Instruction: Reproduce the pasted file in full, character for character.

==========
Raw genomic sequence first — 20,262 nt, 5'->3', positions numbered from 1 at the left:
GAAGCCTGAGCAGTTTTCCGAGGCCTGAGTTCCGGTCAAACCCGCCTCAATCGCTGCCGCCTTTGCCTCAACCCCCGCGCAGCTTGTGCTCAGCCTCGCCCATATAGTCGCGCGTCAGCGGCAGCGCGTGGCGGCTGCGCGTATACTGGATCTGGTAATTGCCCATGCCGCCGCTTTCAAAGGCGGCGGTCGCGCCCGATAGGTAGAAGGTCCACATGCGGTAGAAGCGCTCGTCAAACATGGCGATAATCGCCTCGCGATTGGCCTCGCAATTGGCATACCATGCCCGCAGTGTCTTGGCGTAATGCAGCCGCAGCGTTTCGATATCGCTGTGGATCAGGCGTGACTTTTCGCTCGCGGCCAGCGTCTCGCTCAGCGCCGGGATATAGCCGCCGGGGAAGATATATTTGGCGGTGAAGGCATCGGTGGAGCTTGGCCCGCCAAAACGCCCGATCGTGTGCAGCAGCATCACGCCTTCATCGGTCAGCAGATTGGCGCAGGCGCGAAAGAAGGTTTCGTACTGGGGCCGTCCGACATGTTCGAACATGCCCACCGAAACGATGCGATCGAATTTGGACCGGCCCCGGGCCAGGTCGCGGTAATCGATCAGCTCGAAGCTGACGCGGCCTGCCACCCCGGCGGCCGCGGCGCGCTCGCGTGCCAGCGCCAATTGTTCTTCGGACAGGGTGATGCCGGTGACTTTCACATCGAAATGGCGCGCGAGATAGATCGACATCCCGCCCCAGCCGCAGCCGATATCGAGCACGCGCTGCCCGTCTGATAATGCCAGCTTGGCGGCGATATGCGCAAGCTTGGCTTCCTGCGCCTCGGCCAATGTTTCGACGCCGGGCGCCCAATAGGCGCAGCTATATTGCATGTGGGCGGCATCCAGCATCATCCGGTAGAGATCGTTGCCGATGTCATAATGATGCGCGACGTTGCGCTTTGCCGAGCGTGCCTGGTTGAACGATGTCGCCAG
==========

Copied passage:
Raw genomic sequence first — 20,262 nt, 5'->3', positions numbered from 1 at the left:
GAAGCCTGAGCAGTTTTCCGAGGCCTGAGTTCCGGTCAAACCCGCCTCAATCGCTGCCGCCTTTGCCTCAACCCCCGCGCAGCTTGTGCTCAGCCTCGCCCATATAGTCGCGCGTCAGCGGCAGCGCGTGGCGGCTGCGCGTATACTGGATCTGGTAATTGCCCATGCCGCCGCTTTCAAAGGCGGCGGTCGCGCCCGATAGGTAGAAGGTCCACATGCGGTAGAAGCGCTCGTCAAACATGGCGATAATCGCCTCGCGATTGGCCTCGCAATTGGCATACCATGCCCGCAGTGTCTTGGCGTAATGCAGCCGCAGCGTTTCGATATCGCTGTGGATCAGGCGTGACTTTTCGCTCGCGGCCAGCGTCTCGCTCAGCGCCGGGATATAGCCGCCGGGGAAGATATATTTGGCGGTGAAGGCATCGGTGGAGCTTGGCCCGCCAAAACGCCCGATCGTGTGCAGCAGCATCACGCCTTCATCGGTCAGCAGATTGGCGCAGGCGCGAAAGAAGGTTTCGTACTGGGGCCGTCCGACATGTTCGAACATGCCCACCGAAACGATGCGATCGAATTTGGACCGGCCCCGGGCCAGGTCGCGGTAATCGATCAGCTCGAAGCTGACGCGGCCTGCCACCCCGGCGGCCGCGGCGCGCTCGCGTGCCAGCGCCAATTGTTCTTCGGACAGGGTGATGCCGGTGACTTTCACATCGAAATGGCGCGCGAGATAGATCGACATCCCGCCCCAGCCGCAGCCGATATCGAGCACGCGCTGCCCGTCTGATAATGCCAGCTTGGCGGCGATATGCGCAAGCTTGGCTTCCTGCGCCTCGGCCAATGTTTCGACGCCGGGCGCCCAATAGGCGCAGCTATATTGCATGTGGGCGGCATCCAGCATCATCCGGTAGAGATCGTTGCCGATGTCATAATGATGCGCGACGTTGCGCTTTGCCGAGCGTGCCTGGTTGAACGATGTCGCCAG